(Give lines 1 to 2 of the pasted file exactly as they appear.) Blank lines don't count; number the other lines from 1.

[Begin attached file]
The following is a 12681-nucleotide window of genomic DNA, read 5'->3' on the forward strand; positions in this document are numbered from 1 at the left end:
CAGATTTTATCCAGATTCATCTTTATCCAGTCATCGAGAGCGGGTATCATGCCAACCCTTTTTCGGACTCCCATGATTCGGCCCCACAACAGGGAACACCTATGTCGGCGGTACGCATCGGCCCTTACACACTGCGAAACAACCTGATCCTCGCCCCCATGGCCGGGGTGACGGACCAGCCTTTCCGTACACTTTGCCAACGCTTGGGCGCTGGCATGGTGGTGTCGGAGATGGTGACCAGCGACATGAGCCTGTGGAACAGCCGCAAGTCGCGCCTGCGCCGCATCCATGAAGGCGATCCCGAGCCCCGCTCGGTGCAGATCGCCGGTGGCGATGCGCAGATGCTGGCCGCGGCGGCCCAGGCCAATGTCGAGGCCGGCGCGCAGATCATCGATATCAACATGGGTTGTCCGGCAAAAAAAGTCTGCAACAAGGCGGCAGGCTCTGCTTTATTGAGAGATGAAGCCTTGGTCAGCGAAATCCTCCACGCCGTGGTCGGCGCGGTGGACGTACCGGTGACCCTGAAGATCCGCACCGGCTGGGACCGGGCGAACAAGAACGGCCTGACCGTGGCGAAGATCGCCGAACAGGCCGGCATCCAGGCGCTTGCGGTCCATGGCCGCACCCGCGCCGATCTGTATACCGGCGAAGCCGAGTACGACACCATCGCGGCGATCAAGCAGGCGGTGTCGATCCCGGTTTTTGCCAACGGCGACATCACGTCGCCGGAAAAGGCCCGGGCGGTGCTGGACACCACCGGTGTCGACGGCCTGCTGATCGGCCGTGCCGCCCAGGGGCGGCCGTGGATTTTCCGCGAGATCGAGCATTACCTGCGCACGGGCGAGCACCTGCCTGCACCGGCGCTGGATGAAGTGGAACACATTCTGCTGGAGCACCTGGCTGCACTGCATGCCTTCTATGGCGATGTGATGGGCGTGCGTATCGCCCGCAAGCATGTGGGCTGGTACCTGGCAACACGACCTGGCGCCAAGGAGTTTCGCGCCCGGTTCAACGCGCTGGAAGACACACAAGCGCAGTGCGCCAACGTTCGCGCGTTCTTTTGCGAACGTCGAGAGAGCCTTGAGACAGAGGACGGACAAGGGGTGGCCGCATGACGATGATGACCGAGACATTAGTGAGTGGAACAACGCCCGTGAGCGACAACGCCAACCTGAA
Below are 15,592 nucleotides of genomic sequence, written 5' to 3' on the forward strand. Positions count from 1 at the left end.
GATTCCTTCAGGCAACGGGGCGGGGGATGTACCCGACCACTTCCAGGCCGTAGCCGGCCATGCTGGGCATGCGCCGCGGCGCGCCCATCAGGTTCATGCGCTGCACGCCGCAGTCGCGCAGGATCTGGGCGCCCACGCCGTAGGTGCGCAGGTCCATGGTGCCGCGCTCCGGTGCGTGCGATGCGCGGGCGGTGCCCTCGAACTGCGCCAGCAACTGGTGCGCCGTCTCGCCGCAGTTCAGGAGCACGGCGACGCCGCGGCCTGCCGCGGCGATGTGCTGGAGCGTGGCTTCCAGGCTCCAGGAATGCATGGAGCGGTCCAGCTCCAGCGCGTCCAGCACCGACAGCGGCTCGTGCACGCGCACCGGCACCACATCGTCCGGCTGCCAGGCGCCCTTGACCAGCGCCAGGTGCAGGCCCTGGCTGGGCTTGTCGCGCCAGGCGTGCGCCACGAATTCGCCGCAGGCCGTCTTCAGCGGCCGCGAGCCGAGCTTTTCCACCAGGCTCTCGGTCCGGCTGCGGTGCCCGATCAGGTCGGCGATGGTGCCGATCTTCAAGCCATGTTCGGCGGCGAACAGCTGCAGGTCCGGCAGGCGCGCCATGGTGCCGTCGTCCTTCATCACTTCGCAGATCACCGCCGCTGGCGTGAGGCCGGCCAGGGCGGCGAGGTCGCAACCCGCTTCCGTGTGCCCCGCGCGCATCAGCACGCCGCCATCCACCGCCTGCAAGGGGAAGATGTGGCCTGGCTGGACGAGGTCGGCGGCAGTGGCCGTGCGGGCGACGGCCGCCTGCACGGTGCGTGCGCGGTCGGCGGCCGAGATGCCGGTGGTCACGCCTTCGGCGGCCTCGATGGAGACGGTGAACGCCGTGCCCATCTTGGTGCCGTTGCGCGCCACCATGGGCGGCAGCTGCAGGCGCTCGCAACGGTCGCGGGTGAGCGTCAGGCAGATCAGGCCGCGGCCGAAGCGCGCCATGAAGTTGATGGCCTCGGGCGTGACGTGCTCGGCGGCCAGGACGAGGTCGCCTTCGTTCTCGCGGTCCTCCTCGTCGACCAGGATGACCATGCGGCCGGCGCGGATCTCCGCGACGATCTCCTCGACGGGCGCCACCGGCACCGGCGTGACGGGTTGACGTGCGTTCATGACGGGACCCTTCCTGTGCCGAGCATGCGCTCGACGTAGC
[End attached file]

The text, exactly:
The following is a 12681-nucleotide window of genomic DNA, read 5'->3' on the forward strand; positions in this document are numbered from 1 at the left end:
CAGATTTTATCCAGATTCATCTTTATCCAGTCATCGAGAGCGGGTATCATGCCAACCCTTTTTCGGACTCCCATGATTCGGCCCCACAACAGGGAACACCTATGTCGGCGGTACGCATCGGCCCTTACACACTGCGAAACAACCTGATCCTCGCCCCCATGGCCGGGGTGACGGACCAGCCTTTCCGTACACTTTGCCAACGCTTGGGCGCTGGCATGGTGGTGTCGGAGATGGTGACCAGCGACATGAGCCTGTGGAACAGCCGCAAGTCGCGCCTGCGCCGCATCCATGAAGGCGATCCCGAGCCCCGCTCGGTGCAGATCGCCGGTGGCGATGCGCAGATGCTGGCCGCGGCGGCCCAGGCCAATGTCGAGGCCGGCGCGCAGATCATCGATATCAACATGGGTTGTCCGGCAAAAAAAGTCTGCAACAAGGCGGCAGGCTCTGCTTTATTGAGAGATGAAGCCTTGGTCAGCGAAATCCTCCACGCCGTGGTCGGCGCGGTGGACGTACCGGTGACCCTGAAGATCCGCACCGGCTGGGACCGGGCGAACAAGAACGGCCTGACCGTGGCGAAGATCGCCGAACAGGCCGGCATCCAGGCGCTTGCGGTCCATGGCCGCACCCGCGCCGATCTGTATACCGGCGAAGCCGAGTACGACACCATCGCGGCGATCAAGCAGGCGGTGTCGATCCCGGTTTTTGCCAACGGCGACATCACGTCGCCGGAAAAGGCCCGGGCGGTGCTGGACACCACCGGTGTCGACGGCCTGCTGATCGGCCGTGCCGCCCAGGGGCGGCCGTGGATTTTCCGCGAGATCGAGCATTACCTGCGCACGGGCGAGCACCTGCCTGCACCGGCGCTGGATGAAGTGGAACACATTCTGCTGGAGCACCTGGCTGCACTGCATGCCTTCTATGGCGATGTGATGGGCGTGCGTATCGCCCGCAAGCATGTGGGCTGGTACCTGGCAACACGACCTGGCGCCAAGGAGTTTCGCGCCCGGTTCAACGCGCTGGAAGACACACAAGCGCAGTGCGCCAACGTTCGCGCGTTCTTTTGCGAACGTCGAGAGAGCCTTGAGACAGAGGACGGACAAGGGGTGGCCGCATGACGATGATGACCGAGACATTAGTGAGTGGAACAACGCCCGTGAGCGACAACGCCAACCTGAA